She has performed poetry for international movement to stop violence against womyn, One Billion Rising (2013, 2014). She was part of the cast of a workshopped theatrical poetry performance called Secret With the Moon; part of the Arts Alive festival (2013) and was invited to perform at the Melville poetry festival (2012).

She has judged various poetry slams like Word n Sound (2014), Drama For Life, Lover and Another (2013) and has helped in preparing prolific, talented poets for the stage for Drama for Life (2014) by conducting workshops to observe and guide their performance technique and discuss and impart knowledge on the subject matter–sex and sexuality.

She has a collection of published poems called One Big Word and has been published in an online magazine and in the Saturday Star lifestyle segment (2008?). She has performed her poems on various radio stations (VOW, ukhozi) and TV shows (etv sunrise, shiz niz, creations).

She has opened for Simphiwe Dana and shared stages with various successful artists like Lebo Mashile, Tu Nokwe, Myesha Jenkins, award-winning poets Phillippa Yaa de Villiers and Vus’muzi ‘Romeo the Poet’ Phakathi. She planned and hosted a poetry and discussion seminar called SPEAK for 16 days of activism.

She is a few months from completing her second collection of poems.

Knots

Enlarge poem

As a womyn, I know the duties I owe to the world
We are words thrown into the mouths of those who can risk being heard
My bruised larynx has never spoken false but I tie myself in knots to avoid landing myself on the ears of those who conform
We are moving air sinking, each step a kick
Petals picked from stems for the pleasure of men
Separated from breathing
If, perhaps, you should ‘love him not’ you may find your colourful decorating the unswept floor with its final breath, a clutch of your chest
Eyes, dripping with an unending silence
You will weep your eyelids into closed obedience
Your colour will flitter in the wind
And his search for his one will spend you
Until you are depleted
Draw yourself up
Shape yourself like purpose; posture as if to point into the near distance,
We are only arm lengths from recovered
No. They cannot have us
We are history books as yet undiscovered
Their itty-bitty fingers will get cut just turning the cover
While we may have been drawn on and torn and faded…
We remain here
Womyn
More vivid than memory is
And he will want to write/author you as if you weren’t penned centuries ago by your great great grandparents
Uyinganekwane yokhokho
Nengqondo ekhaliphile
Nekhanda eliqinile
You will be heard
Whether you shout or you tame them
Our power is not known yet
One day we will no longer tie ourselves in knots trying to protect them from the heavens
Let her violent splendour have its way with them.
And let them tie themselves in knots of shame
And we will release them
And kiss the rope burns
And let go
Forevermore

Featured Poem:

Garissa

Enlarge poem

ONE

Wake up
The night has run out of ink to plaster across the sky
The moon & his mentor have swapped sides
Now; The light

TWO

Pee. Brush teeth. Shower.
Empty our bodies of yesterday’s guests
The night is a writer
Cleanse yourself of her story
Wear glory on your back
Carry hunger to you quest for language and math and social science and health
Even if you’re not sure you can

THREE

Scream. Duck. Wonder what happened now
How a morning so promised could be sold to terror
The chaos of noise with no source, disbelief with no voice, dust hovering, afraid to hit the floor
Because guns shattered the glossy facade of our normal

Our everyday has become a graveyard with cracked tombstones, unmarked
Abandoned by god’s breath and sight
In our pajamas, in our morning stupor climbing over last night’s empty beer cans and yesterday’s laundry, today, we are tagged, marked for death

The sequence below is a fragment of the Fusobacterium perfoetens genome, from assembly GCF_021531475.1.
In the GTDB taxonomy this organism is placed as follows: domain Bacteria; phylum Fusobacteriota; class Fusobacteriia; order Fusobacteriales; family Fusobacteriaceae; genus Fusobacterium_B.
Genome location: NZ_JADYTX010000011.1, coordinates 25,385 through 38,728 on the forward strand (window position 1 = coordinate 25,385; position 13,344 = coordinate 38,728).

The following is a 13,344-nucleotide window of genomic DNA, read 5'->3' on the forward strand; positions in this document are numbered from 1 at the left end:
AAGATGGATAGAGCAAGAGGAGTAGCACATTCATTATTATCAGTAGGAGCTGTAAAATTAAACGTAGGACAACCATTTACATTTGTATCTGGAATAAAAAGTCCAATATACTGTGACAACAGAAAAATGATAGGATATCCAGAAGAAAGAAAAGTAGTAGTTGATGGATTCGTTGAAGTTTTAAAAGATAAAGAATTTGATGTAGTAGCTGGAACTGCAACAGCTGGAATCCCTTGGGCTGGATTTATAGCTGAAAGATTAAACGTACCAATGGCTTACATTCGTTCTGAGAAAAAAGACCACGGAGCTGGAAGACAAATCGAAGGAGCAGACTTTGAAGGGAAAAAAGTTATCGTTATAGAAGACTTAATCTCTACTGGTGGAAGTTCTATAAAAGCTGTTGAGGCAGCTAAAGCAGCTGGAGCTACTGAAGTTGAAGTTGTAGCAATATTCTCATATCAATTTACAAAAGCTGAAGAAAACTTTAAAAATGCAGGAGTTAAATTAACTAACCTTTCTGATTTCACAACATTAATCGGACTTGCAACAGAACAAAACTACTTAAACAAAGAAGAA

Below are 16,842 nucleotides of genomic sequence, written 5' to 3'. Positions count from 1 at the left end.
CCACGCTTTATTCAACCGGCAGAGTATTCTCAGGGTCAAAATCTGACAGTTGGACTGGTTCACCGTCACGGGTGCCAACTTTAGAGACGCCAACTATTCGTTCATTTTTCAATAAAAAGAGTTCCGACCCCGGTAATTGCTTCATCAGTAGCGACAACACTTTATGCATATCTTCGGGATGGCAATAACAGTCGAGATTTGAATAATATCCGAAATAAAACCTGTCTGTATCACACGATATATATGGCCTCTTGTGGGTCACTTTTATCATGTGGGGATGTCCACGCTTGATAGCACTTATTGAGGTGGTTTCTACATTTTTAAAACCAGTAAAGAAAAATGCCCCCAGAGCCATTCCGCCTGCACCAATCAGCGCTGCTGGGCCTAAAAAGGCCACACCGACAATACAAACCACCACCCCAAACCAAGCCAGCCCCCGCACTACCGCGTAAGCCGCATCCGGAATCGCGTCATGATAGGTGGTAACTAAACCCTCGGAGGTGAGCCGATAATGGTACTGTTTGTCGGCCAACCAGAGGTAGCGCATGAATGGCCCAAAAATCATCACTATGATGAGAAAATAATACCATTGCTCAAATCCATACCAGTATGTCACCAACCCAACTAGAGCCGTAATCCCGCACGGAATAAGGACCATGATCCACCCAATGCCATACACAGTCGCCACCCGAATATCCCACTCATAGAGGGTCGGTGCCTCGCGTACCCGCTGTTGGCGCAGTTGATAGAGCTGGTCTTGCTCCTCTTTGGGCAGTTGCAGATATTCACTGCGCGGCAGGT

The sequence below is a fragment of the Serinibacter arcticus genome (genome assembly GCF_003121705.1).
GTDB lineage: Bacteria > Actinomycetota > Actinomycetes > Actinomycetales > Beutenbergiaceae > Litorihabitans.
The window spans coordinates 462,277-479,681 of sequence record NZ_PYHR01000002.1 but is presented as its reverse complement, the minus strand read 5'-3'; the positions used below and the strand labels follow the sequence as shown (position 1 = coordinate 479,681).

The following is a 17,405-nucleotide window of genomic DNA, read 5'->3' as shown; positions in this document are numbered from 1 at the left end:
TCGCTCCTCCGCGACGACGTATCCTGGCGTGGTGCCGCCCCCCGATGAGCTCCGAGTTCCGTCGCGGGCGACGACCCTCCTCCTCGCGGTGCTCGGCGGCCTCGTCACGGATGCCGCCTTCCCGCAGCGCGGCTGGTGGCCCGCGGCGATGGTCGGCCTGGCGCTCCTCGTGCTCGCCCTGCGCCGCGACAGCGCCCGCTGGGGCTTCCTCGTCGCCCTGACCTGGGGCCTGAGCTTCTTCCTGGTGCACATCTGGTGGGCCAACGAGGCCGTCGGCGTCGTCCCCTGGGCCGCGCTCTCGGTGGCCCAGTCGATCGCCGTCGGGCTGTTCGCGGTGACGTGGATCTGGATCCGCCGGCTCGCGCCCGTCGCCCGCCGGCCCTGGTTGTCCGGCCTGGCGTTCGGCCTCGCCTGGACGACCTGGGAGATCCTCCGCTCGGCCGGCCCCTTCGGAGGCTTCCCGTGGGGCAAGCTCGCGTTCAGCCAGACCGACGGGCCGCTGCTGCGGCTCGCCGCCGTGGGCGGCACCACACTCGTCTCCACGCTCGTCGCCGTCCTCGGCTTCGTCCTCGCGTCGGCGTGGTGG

Never given the chance to denounce ourselves
These masked men who kill us for being mountains, murder fingerprints
Make mausoleums of our lecture theatres
And crypts of our temporary homes
We’re here surviving wars that were never our own

FOUR

DO survive

If you can’t, then plead with those who are alive
Tell them:
Please
Know us
We are histories. We have names and blood and beauty
Please
Avenge us
We are energy. We had plans and we spoke future into our actions
Futures shouldn’t be snuffed out just like that, ended quite so easily
And, finally, Please
Don’t sit waiting on the fence
The borders we’ve imagined aren’t going to protect us
Don’t do nothing while they’re raiding your neighbour’s house
Don’t wait until they’re breaking your backyard fence down, are standing in your kitchen, have poured themselves juice and are drinking from your glasses to say something
Act now

FIVE

Climb over the bodies of my friends
Leave them there
Run

How does this featured poem make you feel?

  • Amazement (1)
  • Pride (0)
  • Optimism (0)
  • Anger (1)
  • Delight (0)
  • Inspiration (0)
  • Reflection (1)
  • Captivation (1)
  • Peace (0)
  • Amusement (0)
  • Sorrow (1)
  • Vigour (0)
  • Hope (0)
  • Sadness (1)
  • Fear (0)
  • Jubilation (0)

Knots

Enlarge poem

As a womyn, I know the duties I owe to the world
We are words thrown into the mouths of those who can risk being heard
My bruised larynx has never spoken false but I tie myself in knots to avoid landing myself on the ears of those who conform
We are moving air sinking, each step a kick
Petals picked from stems for the pleasure of men
Separated from breathing
If, perhaps, you should ‘love him not’ you may find your colourful decorating the unswept floor with its final breath, a clutch of your chest
Eyes, dripping with an unending silence
You will weep your eyelids into closed obedience
Your colour will flitter in the wind
And his search for his one will spend you
Until you are depleted
Draw yourself up
Shape yourself like purpose; posture as if to point into the near distance,
We are only arm lengths from recovered
No. They cannot have us
We are history books as yet undiscovered
Their itty-bitty fingers will get cut just turning the cover
While we may have been drawn on and torn and faded…
We remain here
Womyn
More vivid than memory is
And he will want to write/author you as if you weren’t penned centuries ago by your great great grandparents
Uyinganekwane yokhokho
Nengqondo ekhaliphile
Nekhanda eliqinile
You will be heard
Whether you shout or you tame them
Our power is not known yet
One day we will no longer tie ourselves in knots trying to protect them from the heavens
Let her violent splendour have its way with them.
And let them tie themselves in knots of shame
And we will release them
And kiss the rope burns
And let go
Forevermore

Comments

Your email address will not be published.